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    United States

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  • Collaboration Status
    2. Maybe; Depends on Circumstances
  • Software - Digital Audio Workstation (DAW)
  • Composition & Production Skills
    Arrangement & Orchestration
  • Instrumental & Vocal Skills (List)
    Acoustic Guitar
    Electric Bass
    Electric Guitar: Lead
    Electric Guitar: Rhythm
  • Instrumental & Vocal Skills (Other)
    Violin, Trombone


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xRisingForce's Achievements


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  1. i wrote this piece off a deep-seated inspiration from the star ocean series and sakuraba's work on it, and maybe even a little phantasy star. any kind of crits would be very appreciated, particularly production thanks and happy listening~ link:
  2. that's a bunch of bs. the songs aren't even in the same relative keys (i.e. major, and minor, respectively). freeze has a whole lot more modulation going on too.
  3. oh come on no "a snow light" or "rheiards"? those are the two best tracks on the album
  4. i'm not saying remixers think, "this song sucks and i'm gonna make it better," i'm saying, "damn i kick so much ass i surpassed the original work." so.. what is the elusive auditory quality that constitutes humanization? why isn't it replicate-able through samples? yeah i'll definitely look into it, thanks. i was just gonna point this out; i thought that it was kind of interesting to note that since jazz's academization with the establishment of berklee, the people that flock to study jazz want to play it more than compose it. back when jazz was a fairly underground form of music, there were a lot more composer-performers. it's kind of in line with the classical tradition as well: a lot of composers during its formative years, but following the academization a lot more people are building careers as performers. i don't really study music history so that observation could have, and probably does have holes in it. kind of interesting, anyway.
  5. these things never grow into something bigger. they are kids entertaining fantasies. even doujinshi in japan is FAR from mainstream. quite in contrast to music. the book itself is not being rewritten, it is being adapted into a visual format. entirely different. of the people who've seen both, it is almost unanimous that remakes don't live up to the originals. the ring and the grudge don't even come close to how scary the originals were. these are not reinterpretations done by someone other than the creator. this is your only example that holds any water, and it is still more of an adaptation since west side story is a musical, not a play. the catalyst behind a lot of remakes and adaptations are to modernize antiquated ideas, beliefs, and cultures for modern audiences, or many even to bridge cultural gaps (like with ringu)- that is, to satisify curiosity rather than some expressive need. i'm not invalidating either approach, but i guess it's a okay reason as to why so many remakes/adaptations of/into movies have been sprouting up lately.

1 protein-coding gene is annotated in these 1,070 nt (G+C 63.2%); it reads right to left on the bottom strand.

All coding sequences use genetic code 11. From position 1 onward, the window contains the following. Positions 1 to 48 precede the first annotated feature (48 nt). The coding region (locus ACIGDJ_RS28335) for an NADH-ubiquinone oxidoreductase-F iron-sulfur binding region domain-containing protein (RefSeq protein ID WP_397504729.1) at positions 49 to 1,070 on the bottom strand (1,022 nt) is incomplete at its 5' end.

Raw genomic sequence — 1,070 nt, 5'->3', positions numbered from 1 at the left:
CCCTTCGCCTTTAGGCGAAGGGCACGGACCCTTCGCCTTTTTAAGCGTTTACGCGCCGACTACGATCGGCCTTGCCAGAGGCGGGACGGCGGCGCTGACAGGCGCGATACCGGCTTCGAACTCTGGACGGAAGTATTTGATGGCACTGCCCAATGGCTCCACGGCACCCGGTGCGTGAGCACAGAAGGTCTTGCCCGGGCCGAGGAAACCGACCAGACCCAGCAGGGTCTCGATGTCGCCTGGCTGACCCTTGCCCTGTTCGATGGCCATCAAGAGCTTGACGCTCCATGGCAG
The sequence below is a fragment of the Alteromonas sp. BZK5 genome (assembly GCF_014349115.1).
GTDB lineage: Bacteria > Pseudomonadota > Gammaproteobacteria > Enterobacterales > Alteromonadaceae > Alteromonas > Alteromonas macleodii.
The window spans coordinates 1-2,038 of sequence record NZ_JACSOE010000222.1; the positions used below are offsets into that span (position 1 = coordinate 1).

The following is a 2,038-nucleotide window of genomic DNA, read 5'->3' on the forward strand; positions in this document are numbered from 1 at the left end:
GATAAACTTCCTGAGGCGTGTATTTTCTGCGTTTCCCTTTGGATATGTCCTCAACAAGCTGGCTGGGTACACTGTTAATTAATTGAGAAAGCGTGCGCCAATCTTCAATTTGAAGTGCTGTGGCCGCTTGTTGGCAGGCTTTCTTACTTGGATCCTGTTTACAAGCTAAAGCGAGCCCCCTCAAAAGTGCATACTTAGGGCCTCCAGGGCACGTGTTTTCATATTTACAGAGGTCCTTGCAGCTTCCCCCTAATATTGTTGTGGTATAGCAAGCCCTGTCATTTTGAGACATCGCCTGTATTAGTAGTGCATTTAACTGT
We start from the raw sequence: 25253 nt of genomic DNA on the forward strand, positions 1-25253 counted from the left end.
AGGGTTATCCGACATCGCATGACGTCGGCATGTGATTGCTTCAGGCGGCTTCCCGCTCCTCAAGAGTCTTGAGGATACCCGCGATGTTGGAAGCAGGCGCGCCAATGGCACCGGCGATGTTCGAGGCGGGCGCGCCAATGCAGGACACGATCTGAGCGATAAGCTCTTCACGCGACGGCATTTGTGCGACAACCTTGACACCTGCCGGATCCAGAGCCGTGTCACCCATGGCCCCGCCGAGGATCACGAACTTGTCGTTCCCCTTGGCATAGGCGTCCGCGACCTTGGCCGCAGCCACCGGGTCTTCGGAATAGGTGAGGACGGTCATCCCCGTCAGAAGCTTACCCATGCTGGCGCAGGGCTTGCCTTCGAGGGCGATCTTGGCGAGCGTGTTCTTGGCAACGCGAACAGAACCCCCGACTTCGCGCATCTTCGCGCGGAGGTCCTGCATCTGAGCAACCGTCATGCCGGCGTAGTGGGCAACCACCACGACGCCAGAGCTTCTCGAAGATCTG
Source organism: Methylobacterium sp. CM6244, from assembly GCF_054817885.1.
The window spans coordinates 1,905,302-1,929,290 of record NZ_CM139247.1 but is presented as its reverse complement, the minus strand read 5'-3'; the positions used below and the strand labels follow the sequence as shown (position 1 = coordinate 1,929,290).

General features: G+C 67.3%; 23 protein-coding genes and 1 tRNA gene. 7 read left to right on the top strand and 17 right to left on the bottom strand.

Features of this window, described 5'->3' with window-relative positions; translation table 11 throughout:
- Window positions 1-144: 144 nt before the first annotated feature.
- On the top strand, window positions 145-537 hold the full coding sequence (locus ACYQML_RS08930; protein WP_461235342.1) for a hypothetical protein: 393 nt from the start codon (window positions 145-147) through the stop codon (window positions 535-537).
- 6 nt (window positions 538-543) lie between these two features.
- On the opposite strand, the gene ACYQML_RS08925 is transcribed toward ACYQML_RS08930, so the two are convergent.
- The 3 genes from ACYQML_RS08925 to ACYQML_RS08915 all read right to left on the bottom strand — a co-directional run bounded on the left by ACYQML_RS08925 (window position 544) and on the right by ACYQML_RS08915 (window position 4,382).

6. this is in part why i think of interpretation the way i do. art is the physical manifestation of one's essence, and to just mess around and distort someone else's piece is the zenith of disrespect when accompanied by certain attitudes. you are distorting someone's very being, often with a complete unawareness of the consequences of the activity itself. this is a cool thought. this implies.. that there's some quality you can't get out of just listening to a song, you have to play it, you have to experience the song on a higher level to understand that higher meaning. this is exciting haha i completely agree with this. it is the highest order of appreciating music. well yes people do do these things, but there are many pursuits of knowledge dedicated to unearthing what drives human choice and action, pursuits like sociology and psychology. psychology itself is purely a study of behavior! you may not hold these interests, but it is by no means a "little thing." what is art if not artistic? ahh.. i do play other people's music. the point of this discussion isn't to categorize these activities as things that should or shouldn't be done, but the discussion is an honest inquiry of WHY some are driven to perform. it is fascinating to me, and perhaps not to you, but don't think for a second it's something insignificant and unworthy of honest attention.